A little girl’s escape from kidnappers is one example of teaching children to use survival instincts without creating fear. The case is older, but the repercussions of its lessons still ring out: children can and will use survival skills to avoid succumbing to evil if given the right tools: self-esteem and respect.
In July of 2002, Erica Pratt was seven years old when she played outside her Southwest Philadelphia home. Two men in a car stopped on the street. They called her over to the car; when Erica refused, the driver hopped out to grab her. After the passenger shoved Erica to the floorboard, the car drove away, with Erica kicking and screaming the entire abduction.
|Erica Pratt survived kidnapping|
The playmate ran to tell adults. While neighbors immediately begin to fan out across the area, the abductors took Erica into the basement of an empty house. They bound her wrists, wrapped the little girl’s head in duct tape, then locked her in. As night fell, Erica was left alone in total darkness.
As she spent the night in the basement, the captors worked a ransom demand to Erica’s grandmother. Money was the motive in this case. Both men were known criminals in the area. They knew the family. They demanded $150,000, or the little girl would die. During the kidnapping, Erica was allowed to speak to her mother by phone. Her kidnappers told Erica if her grandmother wasn’t forthcoming with the money, “you’ll never see your grandmother again.” Because she loved and respected her grandmother, this was probably the main reason Erica began her escape mission. Genuine fear takes over the brain if we allow it, and it says, “let me show you what to do.”
Erica Pratt listened to genuine fear; the seven-year-old allowed her survival skills to overthrow helplessness. Erica worked her way out of the duct tape, chewing and twisting the binds on her wrists. She forced a hole into the basement door by kicking out a panel, then hurried upstairs in darkness. Erica busted a front window and screamed for help. When two ten-year-old boys heard, they notified “Operation Safe Streets” patrolling officers. In 24 hours, Erica Pratt was safe in her grandmother’s arms. The cops reported Erica was calm upon rescue and able to identify her captors by reviewing a photo lineup. Officers told the media how amazed they were at her “pluckiness.”
Part of the child’s pluckiness was attributed to her grandmother Barbara Pratt, who kept a close eye on her grandchild. They lived in a high crime area, with family members (including both parents) in trouble with the law; Erica was only allowed so far from the yard. Erica had to ask permission to go places outside of the home. Mrs. Pratt volunteered at Erica’s school. She made sure the pretty little girl kept up her grades and used good manners. Erica was to practice safety when riding her bicycle.
Teaching a child to respect others and respect oneself is a core component in building self-esteem. Besides a tool for teamwork, respect begets self-control. And self-esteem is part of survival mode – if you don’t believe in yourself, how can you trust yourself to listen when the brain places you in “survive” mode?
A perpetrator commits a crime for two primary reasons: power and control. They utilize fear tactics to overpower their victim and keep them subdued. People with poor self-control and little sense of self-worth are easier targets. Consider: a child predator purposely seeks children who crave attention and love, who need reassurance.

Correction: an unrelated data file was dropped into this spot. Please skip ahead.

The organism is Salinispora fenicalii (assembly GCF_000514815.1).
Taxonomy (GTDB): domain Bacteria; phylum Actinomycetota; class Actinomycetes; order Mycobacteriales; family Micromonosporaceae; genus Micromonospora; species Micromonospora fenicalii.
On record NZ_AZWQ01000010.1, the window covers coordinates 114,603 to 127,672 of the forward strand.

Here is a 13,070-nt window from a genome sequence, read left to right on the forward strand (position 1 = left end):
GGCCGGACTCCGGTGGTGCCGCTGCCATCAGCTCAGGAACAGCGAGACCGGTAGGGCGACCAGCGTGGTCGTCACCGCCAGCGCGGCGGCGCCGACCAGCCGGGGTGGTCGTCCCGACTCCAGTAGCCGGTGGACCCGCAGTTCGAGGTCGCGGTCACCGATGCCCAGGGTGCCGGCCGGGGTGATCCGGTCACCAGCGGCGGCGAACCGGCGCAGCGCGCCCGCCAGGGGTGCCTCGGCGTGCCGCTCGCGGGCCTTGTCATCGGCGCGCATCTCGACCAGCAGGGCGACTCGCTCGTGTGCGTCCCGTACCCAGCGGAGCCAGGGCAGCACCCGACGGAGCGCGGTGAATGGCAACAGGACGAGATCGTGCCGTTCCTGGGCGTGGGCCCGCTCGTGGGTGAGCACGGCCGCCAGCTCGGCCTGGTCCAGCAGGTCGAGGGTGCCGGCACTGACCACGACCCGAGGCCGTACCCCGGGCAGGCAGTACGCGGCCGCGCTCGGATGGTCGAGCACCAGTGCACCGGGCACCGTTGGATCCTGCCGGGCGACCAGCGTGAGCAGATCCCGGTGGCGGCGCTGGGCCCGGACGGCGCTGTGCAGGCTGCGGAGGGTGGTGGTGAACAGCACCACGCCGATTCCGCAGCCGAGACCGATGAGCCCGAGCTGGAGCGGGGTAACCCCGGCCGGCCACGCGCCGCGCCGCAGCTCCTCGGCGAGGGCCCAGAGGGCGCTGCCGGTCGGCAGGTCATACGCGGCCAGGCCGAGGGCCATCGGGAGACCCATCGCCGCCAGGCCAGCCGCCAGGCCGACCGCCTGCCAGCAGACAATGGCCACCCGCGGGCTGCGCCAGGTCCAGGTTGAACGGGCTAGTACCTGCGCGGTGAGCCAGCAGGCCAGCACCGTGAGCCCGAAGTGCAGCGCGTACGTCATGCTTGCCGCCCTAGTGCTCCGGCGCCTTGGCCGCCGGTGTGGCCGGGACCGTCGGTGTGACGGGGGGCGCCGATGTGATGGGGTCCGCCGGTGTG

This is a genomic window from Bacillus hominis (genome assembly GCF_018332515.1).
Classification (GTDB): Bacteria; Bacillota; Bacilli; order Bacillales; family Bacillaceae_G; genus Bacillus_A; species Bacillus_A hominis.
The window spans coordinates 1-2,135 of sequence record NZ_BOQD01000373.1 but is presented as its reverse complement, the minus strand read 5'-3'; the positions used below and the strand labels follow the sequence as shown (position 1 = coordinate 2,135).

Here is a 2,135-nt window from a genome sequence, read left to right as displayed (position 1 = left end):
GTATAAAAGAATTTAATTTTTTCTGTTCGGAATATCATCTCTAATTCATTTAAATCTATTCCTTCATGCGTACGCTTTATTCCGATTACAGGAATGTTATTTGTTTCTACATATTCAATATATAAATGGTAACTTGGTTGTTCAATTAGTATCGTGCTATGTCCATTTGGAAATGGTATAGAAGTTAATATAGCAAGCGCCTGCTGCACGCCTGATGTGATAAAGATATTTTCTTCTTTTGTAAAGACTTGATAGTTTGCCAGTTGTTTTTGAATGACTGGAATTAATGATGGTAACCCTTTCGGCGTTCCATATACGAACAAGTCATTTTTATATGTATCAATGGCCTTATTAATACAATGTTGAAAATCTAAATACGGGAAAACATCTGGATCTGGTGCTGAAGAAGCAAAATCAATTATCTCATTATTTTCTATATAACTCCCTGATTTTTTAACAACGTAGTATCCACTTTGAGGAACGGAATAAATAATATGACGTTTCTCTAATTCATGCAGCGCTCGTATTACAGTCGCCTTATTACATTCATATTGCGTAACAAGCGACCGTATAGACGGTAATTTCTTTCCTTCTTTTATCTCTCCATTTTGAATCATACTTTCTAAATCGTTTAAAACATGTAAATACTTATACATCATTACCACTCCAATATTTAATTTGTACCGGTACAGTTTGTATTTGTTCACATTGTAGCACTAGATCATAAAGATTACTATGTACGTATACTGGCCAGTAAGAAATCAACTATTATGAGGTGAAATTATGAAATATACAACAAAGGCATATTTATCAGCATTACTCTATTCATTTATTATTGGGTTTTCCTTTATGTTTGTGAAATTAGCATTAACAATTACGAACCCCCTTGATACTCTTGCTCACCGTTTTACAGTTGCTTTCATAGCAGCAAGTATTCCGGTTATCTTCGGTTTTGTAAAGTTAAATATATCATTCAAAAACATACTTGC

|Erica Pratt embraced by family after ordeal|
Erica was able to escape by chewing and twisting the duct tape binds. Duct tape is of several components that, while strong, also make it easy to manipulate. Rubber is the main component, with a cotton cloth lying between the sticky and topside. That silver backing (or any other color nowadays) is polyethylene, also made to create plastic bags. Try tearing a piece of duct tape longways versus across. One is much easier to rip. And, to loosen duct tape over the mouth, saliva will weaken the glue and cotton, allowing enough space to begin at least partial removal. Erica had a piece of duct tape in her hair when rescued.
The Philadelphia school district where Erica was a student gave commendations to students who were “heroes” – including Erica Pratt – children who deserved recognition for an outstanding act of bravery or leadership. While public recognition can help a child’s confidence, giving them the power of positive thinking comes from immediate peers: caregivers, adults, siblings.
Erica Pratt used survival skills, gifted in part by her grandmother Barbara Pratt, and perhaps from close observation of the price of criminal behavior. Erica fought, then escaped her captors, feeling her way through a dark house in the dead of night. At seven years old, she was a sweet girl who learned proper behavior, the precedent to remaining calm in the face of danger, and even identified her kidnappers. At the core of her survival skills, she had self-respect and esteem. All children have these survival abilities. It is the adult’s job to give them the tools.
Judith A. Yates teaches “common sense self-defense” for all ages in her book “How to Recognize the Devil.” 100% of proceeds are donated to charity. You can purchase it by CLICKING HERE.
Boyer, B., Cusick, F, Gibbons Jr., T. (2002, July 24). 7-year-old girl flees captors, is home safely. The Philadelphia Inquirer.